Quote of the day

Editing work still consumes my waking hours, as you might guess from the lack of blog activity. My two big deadlines are Tuesday and Thursday of next week, so hopefully I’ll have a little more free time after that.

In the meantime, here’s one of my favorite quotes. It’s sat on my hard drive for years, but I’ve never shared it before. It’s about courage in art.

I find funny and silly the pompous kind of self-important talk about the artist who takes risks. Artistic risks are like show-business risks — laughable. Like casting against type, wow, what danger! Risks are where your life is on the line. The people who took risks against the Nazis or some of the Russian poets who stood up against the state — those people are courageous and brave, and that’s really an achievement. To be an artist is also an achievement, but you have to keep it in perspective. I’m not trying to undersell art. I think it’s valuable, but I think it’s overly revered. It is a valuable thing, but no more valuable than being a good schoolteacher, or being a good doctor.

—Woody Allen

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4 responses to “Quote of the day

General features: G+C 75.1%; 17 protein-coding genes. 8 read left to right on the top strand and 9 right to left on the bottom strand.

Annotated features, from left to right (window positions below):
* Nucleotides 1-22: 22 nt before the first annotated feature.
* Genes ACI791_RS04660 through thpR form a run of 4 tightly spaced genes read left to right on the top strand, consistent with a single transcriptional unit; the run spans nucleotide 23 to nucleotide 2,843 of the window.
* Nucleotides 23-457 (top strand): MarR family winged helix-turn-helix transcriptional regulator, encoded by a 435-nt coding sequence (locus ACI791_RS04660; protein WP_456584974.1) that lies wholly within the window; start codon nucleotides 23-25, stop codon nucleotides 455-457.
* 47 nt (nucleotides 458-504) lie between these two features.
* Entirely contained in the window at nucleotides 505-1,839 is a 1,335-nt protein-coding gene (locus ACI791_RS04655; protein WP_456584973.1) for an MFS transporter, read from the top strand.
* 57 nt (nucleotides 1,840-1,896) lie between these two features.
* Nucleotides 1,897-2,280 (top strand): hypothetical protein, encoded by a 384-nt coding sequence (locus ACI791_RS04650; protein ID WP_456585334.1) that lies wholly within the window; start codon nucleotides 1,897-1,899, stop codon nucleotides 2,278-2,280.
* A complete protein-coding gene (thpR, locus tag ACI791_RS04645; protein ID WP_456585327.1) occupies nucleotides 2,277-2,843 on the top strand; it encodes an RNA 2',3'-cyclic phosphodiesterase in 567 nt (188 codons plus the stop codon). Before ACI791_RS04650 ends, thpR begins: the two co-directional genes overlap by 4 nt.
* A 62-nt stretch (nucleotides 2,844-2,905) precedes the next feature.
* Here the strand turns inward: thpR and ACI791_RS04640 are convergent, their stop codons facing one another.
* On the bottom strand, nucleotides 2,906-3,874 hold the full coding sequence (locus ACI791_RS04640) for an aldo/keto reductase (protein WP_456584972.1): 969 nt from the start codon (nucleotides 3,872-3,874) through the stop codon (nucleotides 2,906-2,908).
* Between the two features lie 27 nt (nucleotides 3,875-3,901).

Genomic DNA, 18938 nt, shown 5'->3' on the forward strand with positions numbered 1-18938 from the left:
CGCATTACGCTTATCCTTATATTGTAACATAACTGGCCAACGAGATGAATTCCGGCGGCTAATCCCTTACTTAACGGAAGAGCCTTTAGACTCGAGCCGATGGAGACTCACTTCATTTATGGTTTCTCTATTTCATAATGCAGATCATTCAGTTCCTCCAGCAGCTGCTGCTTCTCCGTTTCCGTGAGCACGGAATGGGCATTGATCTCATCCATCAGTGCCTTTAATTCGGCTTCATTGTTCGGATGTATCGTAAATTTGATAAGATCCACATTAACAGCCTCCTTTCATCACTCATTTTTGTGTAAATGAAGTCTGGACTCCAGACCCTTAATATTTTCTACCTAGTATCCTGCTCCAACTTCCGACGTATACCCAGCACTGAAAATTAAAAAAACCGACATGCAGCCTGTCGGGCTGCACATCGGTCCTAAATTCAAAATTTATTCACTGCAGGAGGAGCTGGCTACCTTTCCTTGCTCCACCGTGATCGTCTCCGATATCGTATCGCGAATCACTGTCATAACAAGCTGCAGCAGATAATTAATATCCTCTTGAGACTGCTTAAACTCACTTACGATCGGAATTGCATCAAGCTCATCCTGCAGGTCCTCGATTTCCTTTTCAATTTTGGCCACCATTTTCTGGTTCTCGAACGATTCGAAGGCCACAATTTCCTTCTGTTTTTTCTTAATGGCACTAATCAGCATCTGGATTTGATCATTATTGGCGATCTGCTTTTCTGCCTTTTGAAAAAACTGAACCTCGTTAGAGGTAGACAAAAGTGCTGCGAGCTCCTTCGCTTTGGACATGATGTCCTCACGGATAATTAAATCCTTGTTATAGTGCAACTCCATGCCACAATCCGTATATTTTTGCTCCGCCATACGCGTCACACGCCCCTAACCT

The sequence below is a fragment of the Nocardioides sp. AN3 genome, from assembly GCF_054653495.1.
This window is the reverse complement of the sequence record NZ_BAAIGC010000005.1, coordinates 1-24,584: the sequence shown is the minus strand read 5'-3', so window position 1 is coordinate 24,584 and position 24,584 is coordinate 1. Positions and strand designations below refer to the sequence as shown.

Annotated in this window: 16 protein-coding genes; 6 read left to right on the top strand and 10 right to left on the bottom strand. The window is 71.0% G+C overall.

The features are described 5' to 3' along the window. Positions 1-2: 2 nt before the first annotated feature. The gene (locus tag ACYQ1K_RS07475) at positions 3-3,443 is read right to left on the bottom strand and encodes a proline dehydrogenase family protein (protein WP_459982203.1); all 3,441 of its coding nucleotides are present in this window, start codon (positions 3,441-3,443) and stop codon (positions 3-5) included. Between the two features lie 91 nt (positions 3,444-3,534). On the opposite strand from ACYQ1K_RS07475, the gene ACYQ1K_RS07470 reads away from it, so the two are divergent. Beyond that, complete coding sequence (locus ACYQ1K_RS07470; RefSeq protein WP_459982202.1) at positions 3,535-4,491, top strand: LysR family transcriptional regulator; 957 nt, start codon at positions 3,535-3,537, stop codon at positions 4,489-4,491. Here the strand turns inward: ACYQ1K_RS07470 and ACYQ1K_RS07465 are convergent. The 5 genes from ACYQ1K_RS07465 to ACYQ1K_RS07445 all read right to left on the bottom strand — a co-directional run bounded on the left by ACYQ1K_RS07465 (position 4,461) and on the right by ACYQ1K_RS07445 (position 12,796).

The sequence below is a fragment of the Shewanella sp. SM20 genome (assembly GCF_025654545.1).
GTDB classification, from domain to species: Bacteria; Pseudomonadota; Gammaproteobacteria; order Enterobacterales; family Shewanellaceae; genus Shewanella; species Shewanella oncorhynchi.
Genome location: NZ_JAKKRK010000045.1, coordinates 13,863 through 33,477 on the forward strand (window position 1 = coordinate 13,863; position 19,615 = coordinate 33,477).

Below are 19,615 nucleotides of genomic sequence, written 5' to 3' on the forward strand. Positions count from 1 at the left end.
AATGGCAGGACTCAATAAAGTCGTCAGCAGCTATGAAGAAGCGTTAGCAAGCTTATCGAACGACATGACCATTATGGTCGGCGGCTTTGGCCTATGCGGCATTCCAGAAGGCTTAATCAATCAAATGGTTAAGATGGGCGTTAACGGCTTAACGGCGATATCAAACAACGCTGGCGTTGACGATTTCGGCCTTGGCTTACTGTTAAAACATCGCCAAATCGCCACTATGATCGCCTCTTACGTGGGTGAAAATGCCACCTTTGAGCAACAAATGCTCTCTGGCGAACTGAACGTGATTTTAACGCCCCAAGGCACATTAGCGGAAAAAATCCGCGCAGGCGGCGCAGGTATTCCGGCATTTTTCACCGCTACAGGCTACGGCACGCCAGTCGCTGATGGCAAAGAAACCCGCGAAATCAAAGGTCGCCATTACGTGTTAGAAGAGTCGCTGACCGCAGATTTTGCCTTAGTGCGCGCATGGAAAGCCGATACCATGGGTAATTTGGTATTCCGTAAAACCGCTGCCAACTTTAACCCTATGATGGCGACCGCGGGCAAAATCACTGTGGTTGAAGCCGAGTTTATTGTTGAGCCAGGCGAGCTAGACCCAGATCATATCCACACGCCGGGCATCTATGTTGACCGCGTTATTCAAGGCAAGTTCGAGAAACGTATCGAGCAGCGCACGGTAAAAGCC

1. I must respectfully disagree. Risk, like many things comes in degrees. The potential rewards and dangers also vary widely. A person that decides to spend her life savings to open a small business that she will depend on to support the family may not risk life and limb but is still facing considerable risk. Thinking outside the box is not very risky. ACTING outside the box is potentially very risky regardless of the endeavor. Art, acting, whatever. Careers could be on the line.

    • Sure. It’s all relative, which I think is part of what he’s saying. Risking a career is more courageous than merely trying something different, but less courageous perhaps than standing up to a dictator. Some artists get a rather inflated sense of the importance and danger of their art, and I think that’s the bubble he’s trying to burst.

  2. Or, as Andy Warhol put it: “[I]f you say that artists take ‘risks’ it’s insulting to the men who landed on D-Day, to stuntmen, to baby-sitters, to Evel Knievel, to stepdaughters, to coal miners, and to hitch-hikers, because they’re the ones who really know what ‘risks’ are.”

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